King Alfred’s Tower is a folly in Somerset, England, on the edge of the border with Wiltshire, on the Stourhead estate. The tower stands on Kingsettle Hill and belongs to the National Trust. It is designated as a grade I listed building.
Henry Hoare II planned the tower in the 1760s to commemorate the end of the Seven Years’ War against France and the accession of King George III near the location of Egbert’s Stone, where it is believed that Alfred the Great, King of Wessex, rallied the Anglo-Saxons in 878 before the Battle of Edington. The tower was damaged by a plane in 1944 and restored in the 1980s.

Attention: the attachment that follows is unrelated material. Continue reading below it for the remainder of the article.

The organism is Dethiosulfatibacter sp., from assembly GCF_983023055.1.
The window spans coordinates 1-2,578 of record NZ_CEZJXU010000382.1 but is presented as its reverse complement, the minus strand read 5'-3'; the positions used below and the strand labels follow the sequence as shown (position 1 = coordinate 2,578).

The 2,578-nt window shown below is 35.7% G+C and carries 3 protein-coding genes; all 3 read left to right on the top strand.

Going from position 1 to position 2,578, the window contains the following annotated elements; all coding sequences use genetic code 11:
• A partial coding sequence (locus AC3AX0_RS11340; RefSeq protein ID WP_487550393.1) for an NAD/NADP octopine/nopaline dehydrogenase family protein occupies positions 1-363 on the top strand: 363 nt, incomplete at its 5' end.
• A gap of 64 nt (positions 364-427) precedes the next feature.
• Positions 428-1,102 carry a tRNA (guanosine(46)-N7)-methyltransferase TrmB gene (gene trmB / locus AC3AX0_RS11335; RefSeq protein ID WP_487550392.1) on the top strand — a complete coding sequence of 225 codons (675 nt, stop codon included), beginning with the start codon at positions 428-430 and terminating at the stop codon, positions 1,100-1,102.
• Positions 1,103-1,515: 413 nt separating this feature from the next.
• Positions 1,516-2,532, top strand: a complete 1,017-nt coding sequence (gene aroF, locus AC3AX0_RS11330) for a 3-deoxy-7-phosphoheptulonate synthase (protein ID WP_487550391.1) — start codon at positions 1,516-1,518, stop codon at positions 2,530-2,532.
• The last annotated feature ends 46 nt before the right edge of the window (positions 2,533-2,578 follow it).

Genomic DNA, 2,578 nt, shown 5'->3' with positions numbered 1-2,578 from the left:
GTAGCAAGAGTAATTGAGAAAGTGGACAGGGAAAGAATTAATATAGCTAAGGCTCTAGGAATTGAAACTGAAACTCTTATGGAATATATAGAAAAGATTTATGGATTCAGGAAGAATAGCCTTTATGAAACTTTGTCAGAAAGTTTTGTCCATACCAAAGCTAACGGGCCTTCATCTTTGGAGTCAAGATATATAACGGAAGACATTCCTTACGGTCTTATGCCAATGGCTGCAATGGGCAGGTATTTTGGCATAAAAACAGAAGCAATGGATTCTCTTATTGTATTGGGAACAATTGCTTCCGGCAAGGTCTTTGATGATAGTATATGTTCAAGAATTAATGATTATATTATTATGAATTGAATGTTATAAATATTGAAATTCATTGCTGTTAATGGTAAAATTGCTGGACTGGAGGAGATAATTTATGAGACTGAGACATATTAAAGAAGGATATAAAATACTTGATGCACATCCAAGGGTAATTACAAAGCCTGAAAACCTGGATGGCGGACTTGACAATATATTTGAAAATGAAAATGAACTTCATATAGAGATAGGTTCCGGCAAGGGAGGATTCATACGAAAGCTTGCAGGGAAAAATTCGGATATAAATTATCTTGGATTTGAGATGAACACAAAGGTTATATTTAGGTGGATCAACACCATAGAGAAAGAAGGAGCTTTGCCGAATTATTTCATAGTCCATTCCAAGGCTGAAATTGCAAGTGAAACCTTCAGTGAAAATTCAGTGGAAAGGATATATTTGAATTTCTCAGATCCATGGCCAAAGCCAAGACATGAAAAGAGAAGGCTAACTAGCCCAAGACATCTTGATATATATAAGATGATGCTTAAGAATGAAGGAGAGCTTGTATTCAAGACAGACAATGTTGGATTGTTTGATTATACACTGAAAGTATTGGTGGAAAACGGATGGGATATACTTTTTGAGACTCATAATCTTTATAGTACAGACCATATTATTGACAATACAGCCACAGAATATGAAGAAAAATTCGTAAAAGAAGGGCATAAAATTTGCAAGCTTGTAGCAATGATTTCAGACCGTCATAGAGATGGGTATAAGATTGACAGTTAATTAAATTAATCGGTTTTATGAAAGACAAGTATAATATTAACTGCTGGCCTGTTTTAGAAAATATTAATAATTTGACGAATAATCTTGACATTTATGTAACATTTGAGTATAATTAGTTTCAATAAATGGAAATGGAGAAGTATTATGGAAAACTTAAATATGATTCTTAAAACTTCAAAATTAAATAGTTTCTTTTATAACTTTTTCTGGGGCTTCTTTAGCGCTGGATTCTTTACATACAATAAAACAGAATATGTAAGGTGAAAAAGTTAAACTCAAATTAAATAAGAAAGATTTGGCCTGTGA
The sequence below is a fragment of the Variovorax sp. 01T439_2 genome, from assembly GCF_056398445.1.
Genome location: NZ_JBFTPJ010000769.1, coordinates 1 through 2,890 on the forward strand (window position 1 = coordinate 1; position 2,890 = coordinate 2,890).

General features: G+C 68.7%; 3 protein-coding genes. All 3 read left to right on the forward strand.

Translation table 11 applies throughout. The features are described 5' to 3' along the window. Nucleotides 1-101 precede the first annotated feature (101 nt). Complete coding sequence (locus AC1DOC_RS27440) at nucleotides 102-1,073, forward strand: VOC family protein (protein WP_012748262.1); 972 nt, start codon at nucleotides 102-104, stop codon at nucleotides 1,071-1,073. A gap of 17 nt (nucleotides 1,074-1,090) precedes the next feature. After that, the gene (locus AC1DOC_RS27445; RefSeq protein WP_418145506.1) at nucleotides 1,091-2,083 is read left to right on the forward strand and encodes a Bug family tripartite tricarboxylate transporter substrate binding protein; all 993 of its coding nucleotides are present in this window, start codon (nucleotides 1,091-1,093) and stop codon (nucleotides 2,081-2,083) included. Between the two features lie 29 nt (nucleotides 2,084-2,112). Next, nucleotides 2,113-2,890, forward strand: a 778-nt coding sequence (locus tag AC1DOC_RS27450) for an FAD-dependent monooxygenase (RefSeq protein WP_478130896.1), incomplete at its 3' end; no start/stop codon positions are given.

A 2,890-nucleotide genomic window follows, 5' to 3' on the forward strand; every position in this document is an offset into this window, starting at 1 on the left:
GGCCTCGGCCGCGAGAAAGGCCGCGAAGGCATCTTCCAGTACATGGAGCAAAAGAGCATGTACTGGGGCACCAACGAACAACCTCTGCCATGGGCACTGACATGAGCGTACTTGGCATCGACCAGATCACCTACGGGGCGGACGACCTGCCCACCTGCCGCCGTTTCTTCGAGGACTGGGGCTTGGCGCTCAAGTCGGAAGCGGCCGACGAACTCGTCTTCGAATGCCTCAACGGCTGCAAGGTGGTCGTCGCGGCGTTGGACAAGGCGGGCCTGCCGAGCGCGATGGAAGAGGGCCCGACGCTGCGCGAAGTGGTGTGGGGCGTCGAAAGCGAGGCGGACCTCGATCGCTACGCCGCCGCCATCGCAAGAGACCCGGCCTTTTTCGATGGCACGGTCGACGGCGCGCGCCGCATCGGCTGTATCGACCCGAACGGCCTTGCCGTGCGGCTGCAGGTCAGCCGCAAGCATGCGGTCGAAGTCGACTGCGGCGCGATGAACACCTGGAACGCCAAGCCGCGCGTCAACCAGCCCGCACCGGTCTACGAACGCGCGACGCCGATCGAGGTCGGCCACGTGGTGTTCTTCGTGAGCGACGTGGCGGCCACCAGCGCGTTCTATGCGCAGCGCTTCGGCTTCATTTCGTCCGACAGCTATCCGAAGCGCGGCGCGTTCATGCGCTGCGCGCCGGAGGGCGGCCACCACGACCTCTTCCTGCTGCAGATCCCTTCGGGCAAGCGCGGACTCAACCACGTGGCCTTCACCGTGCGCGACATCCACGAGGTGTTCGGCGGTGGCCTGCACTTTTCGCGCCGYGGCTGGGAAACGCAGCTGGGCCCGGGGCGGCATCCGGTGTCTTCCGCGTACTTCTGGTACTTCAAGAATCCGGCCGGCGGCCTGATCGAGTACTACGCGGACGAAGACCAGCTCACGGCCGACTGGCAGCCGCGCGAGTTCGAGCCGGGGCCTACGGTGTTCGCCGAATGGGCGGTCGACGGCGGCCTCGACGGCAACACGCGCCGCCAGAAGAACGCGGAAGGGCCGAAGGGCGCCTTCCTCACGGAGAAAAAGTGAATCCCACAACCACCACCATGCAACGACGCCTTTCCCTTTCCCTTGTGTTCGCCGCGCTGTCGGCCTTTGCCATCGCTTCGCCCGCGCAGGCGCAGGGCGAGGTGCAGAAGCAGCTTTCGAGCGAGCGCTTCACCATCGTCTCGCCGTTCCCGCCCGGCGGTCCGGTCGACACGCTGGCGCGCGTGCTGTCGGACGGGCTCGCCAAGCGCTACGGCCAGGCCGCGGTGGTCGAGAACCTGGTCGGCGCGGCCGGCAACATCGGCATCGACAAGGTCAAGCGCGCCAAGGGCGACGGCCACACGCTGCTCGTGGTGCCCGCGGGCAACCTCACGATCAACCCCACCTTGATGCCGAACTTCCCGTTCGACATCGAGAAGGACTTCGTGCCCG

The 49-metre-high (161 ft) triangular tower has a hollow centre and is climbed by means of a spiral staircase in one of the corner projections. It includes a statue of King Alfred and dedication inscription.